From Stephenie Meyer, the creator of the worldwide phenomenon The Twilight Saga, comes this daring and romantic thriller based on The New York Times #1 bestselling novel.
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Lots of kisses, but "Twi"-fi thriller isn't that compelling.
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Tomatometer®reviews counted: 20see all The Host reviews
Top Critic Reviews
Rotten: A goofball teenage sci-fi romance, "The Host" is an End of Days parable that seems like it was written at a slumber party.
- Adam Graham, Detroit News, Friday, March 29, 2013
Fresh: The Host's infelicities-drab dialogue, ridiculous plotting, more emotional crises than there is story-are enlivened by its thematic eccentricities.
- Alan Scherstuhl, Village Voice, Friday, March 29, 2013
Rotten: During the dull stretches of The Host -- and, sadly, there are many of them -- you may find yourself rewriting the movie as a French farce.
- Alonso Duralde, TheWrap, Thursday, March 28, 2013
In the future, a race of parasitic aliens have taken over the planet by using the minds and bodies of humans as hosts. One of the few surviving humans, Melanie (Ronan), is captured and a parasite by the name of Wanderer infects her body. Melanie's mind is strong however and refuses to allow the parasite to fully take over. As Wanderer begins to experience Melanie's memories, the parasite becomes sympathetic to its host and decides to help Melanie reconnect with her people, one of the last bands of survivors. When she tracks them down, however, they refuse to treat her as anything other than a host. The distributors of 'The Host' opted not to screen the film for critics; never a good omen. I guess they saw the general critical mauling of the 'Twilight' series, whose author, Stephanie Meyer, wrote the novel this film is based on, and decided it better to keep things quiet before release. Somehow, I've managed to avoid experiencing the 'Twilight' phenomenon for myself so I had no preconceptions of 'The Host' to draw on. To me it just appeared to be another sci-fi movie from the lineage of 'Invasion of the Body-Snatchers' and 'The Thing'. How wrong I was. 'The Host' is an absolute travesty of a film, already a strong contender for this year's Rotten Waffle award. Whatever of Meyer's influence, the blame has to be placed solely at writer-director Niccol's feet. He opts to convey the communication between Melanie and Wanderer through voice-over. The effect is hilarious for the first couple of minutes as you're instantly reminded of Steve Martin and Lily Tomlin's similar interaction from 'All of Me'. When you realize you're going to have to put up with this for the rest of the movie, it quickly becomes exceptionally aggravating. Ronan is a fine young actress but she really struggles with this preposterous idea. Most of her scenes consist of close-ups of the actress looking confused while she awkwardly, and laughably, argues with herself. I can't believe that at no point in the film's production did nobody acknowledge how ridiculous and anti-cinematic this idea was. 'The Host' could have served as a nice gateway for young girls into the world of sci-fi but, as with all of Niccol's past films, it's a wasted opportunity; one which you'll need to be wasted yourself before attempting to watch.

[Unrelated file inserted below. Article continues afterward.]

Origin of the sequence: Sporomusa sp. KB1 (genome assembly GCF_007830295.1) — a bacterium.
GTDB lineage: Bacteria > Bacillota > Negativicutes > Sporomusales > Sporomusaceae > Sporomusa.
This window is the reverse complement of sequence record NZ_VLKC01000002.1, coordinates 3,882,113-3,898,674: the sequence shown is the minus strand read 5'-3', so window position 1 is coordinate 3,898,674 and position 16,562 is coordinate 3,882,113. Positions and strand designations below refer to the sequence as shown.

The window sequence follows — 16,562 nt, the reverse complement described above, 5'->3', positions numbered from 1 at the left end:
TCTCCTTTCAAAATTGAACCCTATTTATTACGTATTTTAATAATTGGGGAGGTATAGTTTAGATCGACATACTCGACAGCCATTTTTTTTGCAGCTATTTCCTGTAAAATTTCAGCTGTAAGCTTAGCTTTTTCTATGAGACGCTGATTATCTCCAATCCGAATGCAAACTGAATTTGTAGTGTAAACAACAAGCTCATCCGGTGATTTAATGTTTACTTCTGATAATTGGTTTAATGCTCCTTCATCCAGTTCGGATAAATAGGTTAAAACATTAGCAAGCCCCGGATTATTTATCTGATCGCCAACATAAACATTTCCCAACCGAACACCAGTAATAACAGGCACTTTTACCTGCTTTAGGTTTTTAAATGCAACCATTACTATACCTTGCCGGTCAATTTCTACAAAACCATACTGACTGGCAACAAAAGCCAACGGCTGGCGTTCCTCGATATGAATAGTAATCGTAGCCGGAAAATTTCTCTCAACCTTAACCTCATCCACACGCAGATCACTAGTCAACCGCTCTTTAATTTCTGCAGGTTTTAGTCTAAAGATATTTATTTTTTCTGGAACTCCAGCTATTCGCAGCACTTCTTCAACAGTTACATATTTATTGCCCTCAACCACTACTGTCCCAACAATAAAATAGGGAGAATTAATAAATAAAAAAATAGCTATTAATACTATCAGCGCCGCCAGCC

- moviewaffle, Friday, March 29, 2013
In getting Twi-Hard for a close encounter, Stephenie Meyers's latest novel-to-screen adventure falls somewhere in the middle of space. Very little, from the romance to the action to some of the performances, feels organic at the outset. Oh yes, this flick centers around alien body snatchers recreating an idyllic human existence which would lend itself to plasticized behavior, but the faux goings-on often extend to the 'human' scenes too. Dotted with fascinating ideas and cool sequences, however, the movie hosts a bit of an awkward dinner party of both good and bad moviegoing. In this PG-13-rated adaptation of Meyers's sci-fi adventure, Melanie Stryder (Ronan) risks everything to protect the people she cares most about - proving that love can conquer all in a dangerous new world - when an unseen enemy threatens mankind by taking over their bodies and erasing their memories. Continuing a great run of performances that started with Atonement and continued with Hanna, Saoirse Ronan brings depth and emotion to the embattled alien 'Wanderer' who still has remnants of Melanie, the human she inhabited. Her head believably becomes a tennis match...almost. If only the script gave as authentic a performance. Both the human and alien sides of the main character play invasion of the booty snatchers with respective suitors to varying effects. Talk about clone though. Heck, there's even a making-out-in-the-rain scene seemingly nicked from a Nicolas Sparks adaptation. Conflictingly, there are also some engaging moments (a tender scene between Melanie and her brother, for example), which makes The Host a genuinely mixed bag. Bottom line: Spaced invader.
- jeffboam, Tuesday, April 16, 2013
I'm not sure why so many hated this one... I felt it had a lot of soul. The romance wasn't played out enough but that's not what the movie was about: it was about the love human beings have for their family and what lengths one goes to for it. It was also about teamwork, acceptance of those different from us, and sacrifice. I think this film told a familiar genre/story concept in a fresh and exciting way. I now want to read the book.
- crazydannielle16, Tuesday, September 3, 2013